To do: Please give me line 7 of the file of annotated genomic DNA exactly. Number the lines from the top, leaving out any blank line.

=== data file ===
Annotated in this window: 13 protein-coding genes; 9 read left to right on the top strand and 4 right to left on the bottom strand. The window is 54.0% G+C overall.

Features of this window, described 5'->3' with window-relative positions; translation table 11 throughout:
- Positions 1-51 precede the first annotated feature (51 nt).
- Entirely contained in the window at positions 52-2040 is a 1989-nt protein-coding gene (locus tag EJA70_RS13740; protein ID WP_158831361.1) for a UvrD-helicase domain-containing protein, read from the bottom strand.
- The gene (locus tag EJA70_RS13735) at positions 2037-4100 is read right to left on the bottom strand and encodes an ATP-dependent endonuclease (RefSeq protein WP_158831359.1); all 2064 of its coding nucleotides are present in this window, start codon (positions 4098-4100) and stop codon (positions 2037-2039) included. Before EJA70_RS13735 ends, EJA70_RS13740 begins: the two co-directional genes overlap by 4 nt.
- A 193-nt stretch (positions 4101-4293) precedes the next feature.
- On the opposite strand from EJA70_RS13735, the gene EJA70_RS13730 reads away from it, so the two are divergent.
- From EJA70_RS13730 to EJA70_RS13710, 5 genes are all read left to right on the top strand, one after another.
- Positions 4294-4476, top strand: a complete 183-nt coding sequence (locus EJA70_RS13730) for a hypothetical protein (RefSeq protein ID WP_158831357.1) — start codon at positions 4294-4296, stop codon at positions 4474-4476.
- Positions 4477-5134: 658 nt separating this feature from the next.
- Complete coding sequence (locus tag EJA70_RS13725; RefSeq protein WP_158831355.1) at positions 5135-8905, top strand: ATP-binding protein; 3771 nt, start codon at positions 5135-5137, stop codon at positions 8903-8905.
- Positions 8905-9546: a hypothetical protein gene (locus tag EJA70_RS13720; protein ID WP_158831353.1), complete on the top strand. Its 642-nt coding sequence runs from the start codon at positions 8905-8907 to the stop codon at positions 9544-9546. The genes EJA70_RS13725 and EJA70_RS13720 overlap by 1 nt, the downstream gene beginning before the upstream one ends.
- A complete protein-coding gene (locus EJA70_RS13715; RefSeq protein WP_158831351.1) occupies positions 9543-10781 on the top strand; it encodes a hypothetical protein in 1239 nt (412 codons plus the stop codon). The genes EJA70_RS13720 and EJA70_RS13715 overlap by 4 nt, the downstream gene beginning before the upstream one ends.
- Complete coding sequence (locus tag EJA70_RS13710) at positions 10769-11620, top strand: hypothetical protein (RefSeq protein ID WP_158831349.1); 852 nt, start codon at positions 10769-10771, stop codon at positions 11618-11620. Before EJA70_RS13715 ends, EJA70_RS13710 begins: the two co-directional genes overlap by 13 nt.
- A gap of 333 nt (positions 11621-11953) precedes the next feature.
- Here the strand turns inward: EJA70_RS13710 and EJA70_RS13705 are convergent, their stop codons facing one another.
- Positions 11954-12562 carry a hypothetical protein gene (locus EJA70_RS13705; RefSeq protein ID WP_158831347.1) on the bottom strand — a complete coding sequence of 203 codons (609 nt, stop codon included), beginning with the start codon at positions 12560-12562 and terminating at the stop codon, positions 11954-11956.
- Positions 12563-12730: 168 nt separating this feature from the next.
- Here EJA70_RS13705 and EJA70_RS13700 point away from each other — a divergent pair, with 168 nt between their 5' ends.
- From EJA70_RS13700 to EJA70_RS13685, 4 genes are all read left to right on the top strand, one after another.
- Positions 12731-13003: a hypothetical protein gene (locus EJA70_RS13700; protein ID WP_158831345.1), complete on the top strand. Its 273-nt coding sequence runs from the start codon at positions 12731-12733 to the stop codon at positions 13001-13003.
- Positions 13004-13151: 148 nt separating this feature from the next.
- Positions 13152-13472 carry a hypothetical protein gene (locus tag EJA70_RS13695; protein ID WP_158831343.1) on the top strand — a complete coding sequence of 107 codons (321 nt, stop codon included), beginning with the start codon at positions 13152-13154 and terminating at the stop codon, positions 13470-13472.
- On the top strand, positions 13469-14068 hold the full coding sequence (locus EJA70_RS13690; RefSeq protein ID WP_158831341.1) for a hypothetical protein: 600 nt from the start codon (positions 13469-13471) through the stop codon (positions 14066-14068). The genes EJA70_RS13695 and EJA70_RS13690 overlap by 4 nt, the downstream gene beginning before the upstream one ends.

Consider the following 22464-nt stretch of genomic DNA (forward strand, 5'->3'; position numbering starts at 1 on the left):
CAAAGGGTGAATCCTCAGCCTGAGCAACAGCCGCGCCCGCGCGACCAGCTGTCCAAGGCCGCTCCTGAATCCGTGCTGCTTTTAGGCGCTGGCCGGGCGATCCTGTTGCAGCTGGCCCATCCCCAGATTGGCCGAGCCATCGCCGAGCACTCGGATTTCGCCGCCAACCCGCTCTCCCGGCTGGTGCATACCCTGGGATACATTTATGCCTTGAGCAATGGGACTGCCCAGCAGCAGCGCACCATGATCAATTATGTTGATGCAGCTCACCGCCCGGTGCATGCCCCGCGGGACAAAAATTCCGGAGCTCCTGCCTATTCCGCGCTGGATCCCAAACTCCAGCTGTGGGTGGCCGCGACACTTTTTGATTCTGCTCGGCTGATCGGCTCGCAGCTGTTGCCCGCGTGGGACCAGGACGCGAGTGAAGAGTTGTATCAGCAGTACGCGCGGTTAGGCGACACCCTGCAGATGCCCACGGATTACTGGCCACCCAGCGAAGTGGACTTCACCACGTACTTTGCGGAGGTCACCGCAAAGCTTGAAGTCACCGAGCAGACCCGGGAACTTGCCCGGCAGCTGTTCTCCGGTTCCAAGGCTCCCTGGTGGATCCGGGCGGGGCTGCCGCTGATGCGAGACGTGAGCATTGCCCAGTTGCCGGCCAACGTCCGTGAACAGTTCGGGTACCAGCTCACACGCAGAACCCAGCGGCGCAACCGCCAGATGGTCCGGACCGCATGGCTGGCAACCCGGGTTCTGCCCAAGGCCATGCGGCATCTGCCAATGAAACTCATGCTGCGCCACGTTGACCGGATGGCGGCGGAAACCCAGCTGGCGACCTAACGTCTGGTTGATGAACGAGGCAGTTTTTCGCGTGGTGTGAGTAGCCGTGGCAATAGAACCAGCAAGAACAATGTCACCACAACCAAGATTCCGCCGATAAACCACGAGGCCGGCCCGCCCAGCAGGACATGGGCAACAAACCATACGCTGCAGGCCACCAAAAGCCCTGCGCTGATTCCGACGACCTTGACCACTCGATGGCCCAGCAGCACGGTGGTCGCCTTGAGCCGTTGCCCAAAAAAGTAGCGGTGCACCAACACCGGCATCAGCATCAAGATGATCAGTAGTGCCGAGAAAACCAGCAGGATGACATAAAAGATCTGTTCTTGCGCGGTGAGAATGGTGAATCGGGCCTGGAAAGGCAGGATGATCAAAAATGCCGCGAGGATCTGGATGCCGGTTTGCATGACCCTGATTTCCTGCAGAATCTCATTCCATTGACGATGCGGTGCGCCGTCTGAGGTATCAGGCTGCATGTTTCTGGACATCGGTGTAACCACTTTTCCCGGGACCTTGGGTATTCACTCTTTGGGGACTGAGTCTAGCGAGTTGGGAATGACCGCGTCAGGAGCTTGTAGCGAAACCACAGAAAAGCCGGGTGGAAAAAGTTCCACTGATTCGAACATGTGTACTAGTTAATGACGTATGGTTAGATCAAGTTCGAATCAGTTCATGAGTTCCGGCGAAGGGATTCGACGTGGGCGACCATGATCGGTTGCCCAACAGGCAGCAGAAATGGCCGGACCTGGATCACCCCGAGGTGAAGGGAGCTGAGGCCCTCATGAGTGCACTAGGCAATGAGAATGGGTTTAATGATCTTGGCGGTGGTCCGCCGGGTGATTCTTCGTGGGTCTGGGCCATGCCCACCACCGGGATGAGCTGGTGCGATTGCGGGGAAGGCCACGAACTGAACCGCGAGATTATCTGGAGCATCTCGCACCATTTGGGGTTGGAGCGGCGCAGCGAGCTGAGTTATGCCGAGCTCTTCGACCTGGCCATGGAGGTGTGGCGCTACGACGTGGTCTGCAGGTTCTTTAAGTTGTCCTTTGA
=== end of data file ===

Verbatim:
- On the opposite strand from EJA70_RS13735, the gene EJA70_RS13730 reads away from it, so the two are divergent.